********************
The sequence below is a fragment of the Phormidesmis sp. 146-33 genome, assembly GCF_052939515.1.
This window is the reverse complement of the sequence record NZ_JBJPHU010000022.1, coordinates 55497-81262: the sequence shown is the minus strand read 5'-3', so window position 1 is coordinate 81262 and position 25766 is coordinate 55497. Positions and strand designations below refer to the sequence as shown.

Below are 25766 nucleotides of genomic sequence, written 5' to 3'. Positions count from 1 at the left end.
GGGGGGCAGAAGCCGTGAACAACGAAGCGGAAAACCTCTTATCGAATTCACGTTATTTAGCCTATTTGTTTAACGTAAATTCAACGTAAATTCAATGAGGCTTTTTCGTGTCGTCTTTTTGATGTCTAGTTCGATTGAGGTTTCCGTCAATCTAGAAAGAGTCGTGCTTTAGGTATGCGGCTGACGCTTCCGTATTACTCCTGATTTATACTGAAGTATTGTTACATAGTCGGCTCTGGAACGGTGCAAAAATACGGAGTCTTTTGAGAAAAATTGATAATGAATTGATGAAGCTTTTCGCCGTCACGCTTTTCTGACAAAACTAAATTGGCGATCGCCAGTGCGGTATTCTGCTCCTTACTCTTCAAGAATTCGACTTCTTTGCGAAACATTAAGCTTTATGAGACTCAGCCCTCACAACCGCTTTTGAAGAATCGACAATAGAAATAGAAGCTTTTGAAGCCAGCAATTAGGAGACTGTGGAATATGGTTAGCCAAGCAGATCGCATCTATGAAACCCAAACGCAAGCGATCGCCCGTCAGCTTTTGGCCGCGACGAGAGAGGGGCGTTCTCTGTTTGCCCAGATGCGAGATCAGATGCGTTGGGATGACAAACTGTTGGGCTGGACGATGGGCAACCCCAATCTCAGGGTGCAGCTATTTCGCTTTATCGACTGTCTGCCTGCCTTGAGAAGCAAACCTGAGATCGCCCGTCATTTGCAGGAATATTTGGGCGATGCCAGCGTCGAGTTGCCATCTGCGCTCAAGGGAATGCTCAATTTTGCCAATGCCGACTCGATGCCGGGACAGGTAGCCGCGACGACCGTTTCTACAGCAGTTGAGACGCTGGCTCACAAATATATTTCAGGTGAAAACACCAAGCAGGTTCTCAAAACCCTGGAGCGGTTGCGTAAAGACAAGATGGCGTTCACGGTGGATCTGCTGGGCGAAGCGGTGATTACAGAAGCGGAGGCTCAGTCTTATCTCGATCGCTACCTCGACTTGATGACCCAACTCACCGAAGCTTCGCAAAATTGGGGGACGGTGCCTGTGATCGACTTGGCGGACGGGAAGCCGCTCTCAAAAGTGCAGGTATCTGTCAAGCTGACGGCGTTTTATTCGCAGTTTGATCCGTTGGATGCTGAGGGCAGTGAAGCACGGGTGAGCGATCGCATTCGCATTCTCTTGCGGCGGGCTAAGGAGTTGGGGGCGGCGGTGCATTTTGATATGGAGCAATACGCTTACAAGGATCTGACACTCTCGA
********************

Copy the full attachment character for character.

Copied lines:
The sequence below is a fragment of the Phormidesmis sp. 146-33 genome, assembly GCF_052939515.1.
This window is the reverse complement of the sequence record NZ_JBJPHU010000022.1, coordinates 55497-81262: the sequence shown is the minus strand read 5'-3', so window position 1 is coordinate 81262 and position 25766 is coordinate 55497. Positions and strand designations below refer to the sequence as shown.

Below are 25766 nucleotides of genomic sequence, written 5' to 3'. Positions count from 1 at the left end.
GGGGGGCAGAAGCCGTGAACAACGAAGCGGAAAACCTCTTATCGAATTCACGTTATTTAGCCTATTTGTTTAACGTAAATTCAACGTAAATTCAATGAGGCTTTTTCGTGTCGTCTTTTTGATGTCTAGTTCGATTGAGGTTTCCGTCAATCTAGAAAGAGTCGTGCTTTAGGTATGCGGCTGACGCTTCCGTATTACTCCTGATTTATACTGAAGTATTGTTACATAGTCGGCTCTGGAACGGTGCAAAAATACGGAGTCTTTTGAGAAAAATTGATAATGAATTGATGAAGCTTTTCGCCGTCACGCTTTTCTGACAAAACTAAATTGGCGATCGCCAGTGCGGTATTCTGCTCCTTACTCTTCAAGAATTCGACTTCTTTGCGAAACATTAAGCTTTATGAGACTCAGCCCTCACAACCGCTTTTGAAGAATCGACAATAGAAATAGAAGCTTTTGAAGCCAGCAATTAGGAGACTGTGGAATATGGTTAGCCAAGCAGATCGCATCTATGAAACCCAAACGCAAGCGATCGCCCGTCAGCTTTTGGCCGCGACGAGAGAGGGGCGTTCTCTGTTTGCCCAGATGCGAGATCAGATGCGTTGGGATGACAAACTGTTGGGCTGGACGATGGGCAACCCCAATCTCAGGGTGCAGCTATTTCGCTTTATCGACTGTCTGCCTGCCTTGAGAAGCAAACCTGAGATCGCCCGTCATTTGCAGGAATATTTGGGCGATGCCAGCGTCGAGTTGCCATCTGCGCTCAAGGGAATGCTCAATTTTGCCAATGCCGACTCGATGCCGGGACAGGTAGCCGCGACGACCGTTTCTACAGCAGTTGAGACGCTGGCTCACAAATATATTTCAGGTGAAAACACCAAGCAGGTTCTCAAAACCCTGGAGCGGTTGCGTAAAGACAAGATGGCGTTCACGGTGGATCTGCTGGGCGAAGCGGTGATTACAGAAGCGGAGGCTCAGTCTTATCTCGATCGCTACCTCGACTTGATGACCCAACTCACCGAAGCTTCGCAAAATTGGGGGACGGTGCCTGTGATCGACTTGGCGGACGGGAAGCCGCTCTCAAAAGTGCAGGTATCTGTCAAGCTGACGGCGTTTTATTCGCAGTTTGATCCGTTGGATGCTGAGGGCAGTGAAGCACGGGTGAGCGATCGCATTCGCATTCTCTTGCGGCGGGCTAAGGAGTTGGGGGCGGCGGTGCATTTTGATATGGAGCAATACGCTTACAAGGATCTGACACTCTCGA